Pitch-Informed Instrument Assignment Using a Deep Convolutional Network with Multiple Kernel Shapes

07/28/2021
by   Carlos Lordelo, et al.
0

This paper proposes a deep convolutional neural network for performing note-level instrument assignment. Given a polyphonic multi-instrumental music signal along with its ground truth or predicted notes, the objective is to assign an instrumental source for each note. This problem is addressed as a pitch-informed classification task where each note is analysed individually. We also propose to utilise several kernel shapes in the convolutional layers in order to facilitate learning of efficient timbre-discriminative feature maps. Experiments on the MusicNet dataset using 7 instrument classes show that our approach is able to achieve an average F-score of 0.904 when the original multi-pitch annotations are used as the pitch information for the system, and that it also excels if the note information is provided using third-party multi-pitch estimation algorithms. We also include ablation studies investigating the effects of the use of multiple kernel shapes and comparing different input representations for the audio and the note-related information.

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1 Introduction

Automatic Music Transcription (AMT) is the process of creating any form of notation for a music signal and is currently one of the most challenging and discussed topics in the Music Information Retrieval (MIR) community [Benetos2019]. Most AMT systems are designed to transcribe a single monophonic or a single polyphonic source into a musical score (or piano-roll). In this case, the main sub-task involved in the process is Multi-Pitch Estimation (MPE), where predictions regarding the pitch and time localisation of the musical notes are carried out. However, when analysing polyphonic multi-instrumental recordings, not only each note should have its pitch and duration properly estimated, but the information regarding the timbre of sounds should also be correctly processed [Duan2014]. It is mandatory to have a way of recognising the instrument that played each note.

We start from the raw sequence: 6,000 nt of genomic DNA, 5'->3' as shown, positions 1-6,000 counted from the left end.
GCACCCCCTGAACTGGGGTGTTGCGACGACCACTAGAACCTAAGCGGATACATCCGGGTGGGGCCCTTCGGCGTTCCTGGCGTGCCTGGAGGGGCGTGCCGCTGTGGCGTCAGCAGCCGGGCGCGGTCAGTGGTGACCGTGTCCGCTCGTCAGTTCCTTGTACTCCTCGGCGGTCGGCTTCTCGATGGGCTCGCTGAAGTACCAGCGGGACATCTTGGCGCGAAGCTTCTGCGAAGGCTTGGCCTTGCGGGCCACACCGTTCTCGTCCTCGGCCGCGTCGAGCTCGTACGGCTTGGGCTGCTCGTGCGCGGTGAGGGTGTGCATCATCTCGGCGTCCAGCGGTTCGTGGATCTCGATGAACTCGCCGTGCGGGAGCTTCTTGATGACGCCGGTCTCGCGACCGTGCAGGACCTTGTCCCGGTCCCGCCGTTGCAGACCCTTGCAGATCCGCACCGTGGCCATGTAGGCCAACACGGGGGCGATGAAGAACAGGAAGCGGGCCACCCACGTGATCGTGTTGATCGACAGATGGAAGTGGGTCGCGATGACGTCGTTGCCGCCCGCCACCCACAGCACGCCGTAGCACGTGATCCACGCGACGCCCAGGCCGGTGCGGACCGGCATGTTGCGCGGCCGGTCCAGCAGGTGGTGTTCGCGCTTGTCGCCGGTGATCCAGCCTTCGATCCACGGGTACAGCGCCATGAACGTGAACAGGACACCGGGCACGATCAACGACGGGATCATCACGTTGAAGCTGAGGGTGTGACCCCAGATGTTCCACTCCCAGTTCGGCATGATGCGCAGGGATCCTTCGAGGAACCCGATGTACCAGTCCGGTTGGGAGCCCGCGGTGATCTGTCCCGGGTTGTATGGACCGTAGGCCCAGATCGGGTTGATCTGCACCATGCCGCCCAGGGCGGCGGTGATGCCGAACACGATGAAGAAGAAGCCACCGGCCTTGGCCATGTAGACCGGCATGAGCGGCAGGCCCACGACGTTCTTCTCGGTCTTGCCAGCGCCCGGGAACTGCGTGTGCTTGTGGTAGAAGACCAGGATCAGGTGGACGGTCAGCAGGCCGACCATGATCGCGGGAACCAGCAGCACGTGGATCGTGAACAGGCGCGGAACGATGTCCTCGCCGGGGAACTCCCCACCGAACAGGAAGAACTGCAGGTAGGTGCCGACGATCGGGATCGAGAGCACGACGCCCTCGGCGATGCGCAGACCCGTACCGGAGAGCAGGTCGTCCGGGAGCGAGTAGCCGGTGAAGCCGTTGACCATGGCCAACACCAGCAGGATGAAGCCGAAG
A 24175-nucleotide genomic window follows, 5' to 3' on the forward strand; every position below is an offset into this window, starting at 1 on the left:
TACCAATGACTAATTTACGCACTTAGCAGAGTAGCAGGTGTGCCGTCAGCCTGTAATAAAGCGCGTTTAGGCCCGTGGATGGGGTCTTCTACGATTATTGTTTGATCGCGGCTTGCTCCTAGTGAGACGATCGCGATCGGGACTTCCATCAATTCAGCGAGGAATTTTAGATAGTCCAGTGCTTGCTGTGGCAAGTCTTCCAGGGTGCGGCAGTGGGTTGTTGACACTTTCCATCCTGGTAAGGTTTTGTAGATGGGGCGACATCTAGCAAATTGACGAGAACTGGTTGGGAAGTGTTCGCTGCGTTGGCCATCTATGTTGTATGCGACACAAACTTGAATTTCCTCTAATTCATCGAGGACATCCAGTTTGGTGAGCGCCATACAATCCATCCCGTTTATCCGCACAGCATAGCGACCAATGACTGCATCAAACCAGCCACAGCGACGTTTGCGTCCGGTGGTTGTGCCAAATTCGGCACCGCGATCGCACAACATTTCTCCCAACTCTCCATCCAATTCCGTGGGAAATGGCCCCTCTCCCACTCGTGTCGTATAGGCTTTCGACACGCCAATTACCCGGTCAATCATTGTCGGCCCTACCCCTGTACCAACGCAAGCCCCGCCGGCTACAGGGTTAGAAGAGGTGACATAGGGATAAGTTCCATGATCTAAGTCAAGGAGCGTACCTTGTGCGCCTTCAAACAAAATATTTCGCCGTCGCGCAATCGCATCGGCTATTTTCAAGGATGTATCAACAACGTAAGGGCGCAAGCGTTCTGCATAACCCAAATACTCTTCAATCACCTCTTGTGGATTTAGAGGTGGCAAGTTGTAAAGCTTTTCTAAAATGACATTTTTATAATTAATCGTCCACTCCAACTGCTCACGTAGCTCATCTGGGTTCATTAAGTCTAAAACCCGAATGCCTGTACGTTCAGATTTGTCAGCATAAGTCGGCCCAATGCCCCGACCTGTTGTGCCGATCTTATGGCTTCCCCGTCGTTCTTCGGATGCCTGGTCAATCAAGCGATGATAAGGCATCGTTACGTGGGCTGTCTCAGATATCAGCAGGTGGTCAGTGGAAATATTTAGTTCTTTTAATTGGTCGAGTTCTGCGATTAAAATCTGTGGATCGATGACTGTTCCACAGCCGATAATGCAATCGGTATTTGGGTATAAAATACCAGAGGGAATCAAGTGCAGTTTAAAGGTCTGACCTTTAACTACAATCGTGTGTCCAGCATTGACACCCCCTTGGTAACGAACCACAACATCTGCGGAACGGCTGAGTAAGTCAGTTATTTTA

In this paper, we propose a pitch-informed instrument assignment approach, where the main objective is to associate each note event of a music signal to one instrument class. In contrast to other state-of-the-art instrument recognition approaches, which are usually addressed on a frame-level [Hung2018, Hung2019] or clip-level [Han17, Gururani2019] basis, our approach analyses each note event individually. Therefore, it is possible to say that we perform a note-level instrument recognition.

Previous work has shown that the use of pitch information can help frame-level instrument recognition [Hung2018]. Inspired by this, we propose a framework that uses an auxiliary input based on note-event pitch information. Our system is trained using the note annotations provided in the MusicNet [Thickstun17] dataset. However, our main motivation is to create a modular framework that can be combined with any MPE algorithm in order to obtain multi-instrumental pitch predictions, which allows for transcribing music in staff notation, corresponding to the perception of pitch events. Therefore, we also show that our approach can obtain good performance when the note information is predicted by state-of-the-art MPE algorithms such as [Thome17, Wu2019a].